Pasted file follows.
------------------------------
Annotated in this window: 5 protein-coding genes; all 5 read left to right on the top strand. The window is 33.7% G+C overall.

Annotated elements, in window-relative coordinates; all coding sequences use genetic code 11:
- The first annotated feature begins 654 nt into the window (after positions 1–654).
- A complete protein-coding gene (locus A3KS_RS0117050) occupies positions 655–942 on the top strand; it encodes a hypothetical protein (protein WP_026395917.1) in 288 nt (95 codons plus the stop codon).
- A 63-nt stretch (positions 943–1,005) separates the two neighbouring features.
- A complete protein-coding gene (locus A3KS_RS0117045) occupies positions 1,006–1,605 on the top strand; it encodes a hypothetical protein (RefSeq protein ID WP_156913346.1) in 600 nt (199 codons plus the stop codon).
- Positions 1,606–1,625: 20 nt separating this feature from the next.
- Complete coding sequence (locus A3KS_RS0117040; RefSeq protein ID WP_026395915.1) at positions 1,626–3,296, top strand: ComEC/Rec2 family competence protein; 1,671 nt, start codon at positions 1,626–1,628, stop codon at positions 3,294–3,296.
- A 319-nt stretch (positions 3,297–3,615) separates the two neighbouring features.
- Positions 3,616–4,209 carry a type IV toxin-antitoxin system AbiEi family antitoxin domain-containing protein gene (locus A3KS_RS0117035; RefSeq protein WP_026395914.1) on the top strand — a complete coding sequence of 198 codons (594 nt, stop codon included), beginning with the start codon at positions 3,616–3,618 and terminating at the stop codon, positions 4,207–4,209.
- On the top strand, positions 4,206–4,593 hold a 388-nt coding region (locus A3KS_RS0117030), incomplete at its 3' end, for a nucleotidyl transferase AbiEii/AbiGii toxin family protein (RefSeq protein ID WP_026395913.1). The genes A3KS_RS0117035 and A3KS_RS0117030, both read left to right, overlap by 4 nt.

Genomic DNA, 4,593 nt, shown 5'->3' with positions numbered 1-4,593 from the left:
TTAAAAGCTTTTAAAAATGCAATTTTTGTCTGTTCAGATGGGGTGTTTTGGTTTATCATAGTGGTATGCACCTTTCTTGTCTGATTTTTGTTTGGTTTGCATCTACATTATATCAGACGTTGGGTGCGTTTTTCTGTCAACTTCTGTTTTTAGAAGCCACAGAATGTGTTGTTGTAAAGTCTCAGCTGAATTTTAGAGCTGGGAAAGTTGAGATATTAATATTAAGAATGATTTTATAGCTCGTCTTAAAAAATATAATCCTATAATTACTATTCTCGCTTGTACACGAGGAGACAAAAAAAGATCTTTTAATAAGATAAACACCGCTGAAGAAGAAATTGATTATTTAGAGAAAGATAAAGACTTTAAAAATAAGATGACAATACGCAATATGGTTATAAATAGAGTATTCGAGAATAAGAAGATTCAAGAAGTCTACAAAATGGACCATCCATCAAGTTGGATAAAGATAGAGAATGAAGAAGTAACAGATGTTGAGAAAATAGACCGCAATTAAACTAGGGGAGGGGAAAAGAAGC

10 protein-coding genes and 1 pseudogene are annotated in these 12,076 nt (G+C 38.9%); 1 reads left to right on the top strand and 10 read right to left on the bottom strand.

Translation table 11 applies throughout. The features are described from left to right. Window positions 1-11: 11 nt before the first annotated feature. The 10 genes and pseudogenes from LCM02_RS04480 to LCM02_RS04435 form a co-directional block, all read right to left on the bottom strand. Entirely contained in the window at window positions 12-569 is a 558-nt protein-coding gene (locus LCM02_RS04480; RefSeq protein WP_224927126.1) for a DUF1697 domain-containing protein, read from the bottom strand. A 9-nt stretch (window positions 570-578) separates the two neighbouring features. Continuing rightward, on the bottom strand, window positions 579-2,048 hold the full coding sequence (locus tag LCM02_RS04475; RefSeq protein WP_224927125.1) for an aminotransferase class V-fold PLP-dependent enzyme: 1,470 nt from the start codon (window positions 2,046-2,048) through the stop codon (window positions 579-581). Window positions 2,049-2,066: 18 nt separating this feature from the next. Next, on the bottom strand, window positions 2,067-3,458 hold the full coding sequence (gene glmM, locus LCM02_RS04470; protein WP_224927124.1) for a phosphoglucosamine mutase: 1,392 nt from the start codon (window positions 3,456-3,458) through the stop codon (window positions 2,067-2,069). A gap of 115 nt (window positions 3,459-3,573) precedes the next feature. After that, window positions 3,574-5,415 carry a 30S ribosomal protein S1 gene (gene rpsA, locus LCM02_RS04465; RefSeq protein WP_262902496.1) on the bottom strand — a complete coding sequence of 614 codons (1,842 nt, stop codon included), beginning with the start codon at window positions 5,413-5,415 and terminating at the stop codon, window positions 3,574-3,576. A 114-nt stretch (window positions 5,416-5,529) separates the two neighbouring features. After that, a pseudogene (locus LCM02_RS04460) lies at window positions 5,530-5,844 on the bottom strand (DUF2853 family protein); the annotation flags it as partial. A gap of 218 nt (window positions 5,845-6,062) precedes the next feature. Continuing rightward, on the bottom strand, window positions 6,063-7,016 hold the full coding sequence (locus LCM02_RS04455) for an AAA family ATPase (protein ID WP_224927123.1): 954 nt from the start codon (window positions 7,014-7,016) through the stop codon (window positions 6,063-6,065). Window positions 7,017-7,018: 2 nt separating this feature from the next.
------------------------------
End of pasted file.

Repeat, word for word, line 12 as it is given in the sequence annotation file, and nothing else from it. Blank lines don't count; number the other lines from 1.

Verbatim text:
Genomic DNA, 4,593 nt, shown 5'->3' with positions numbered 1-4,593 from the left: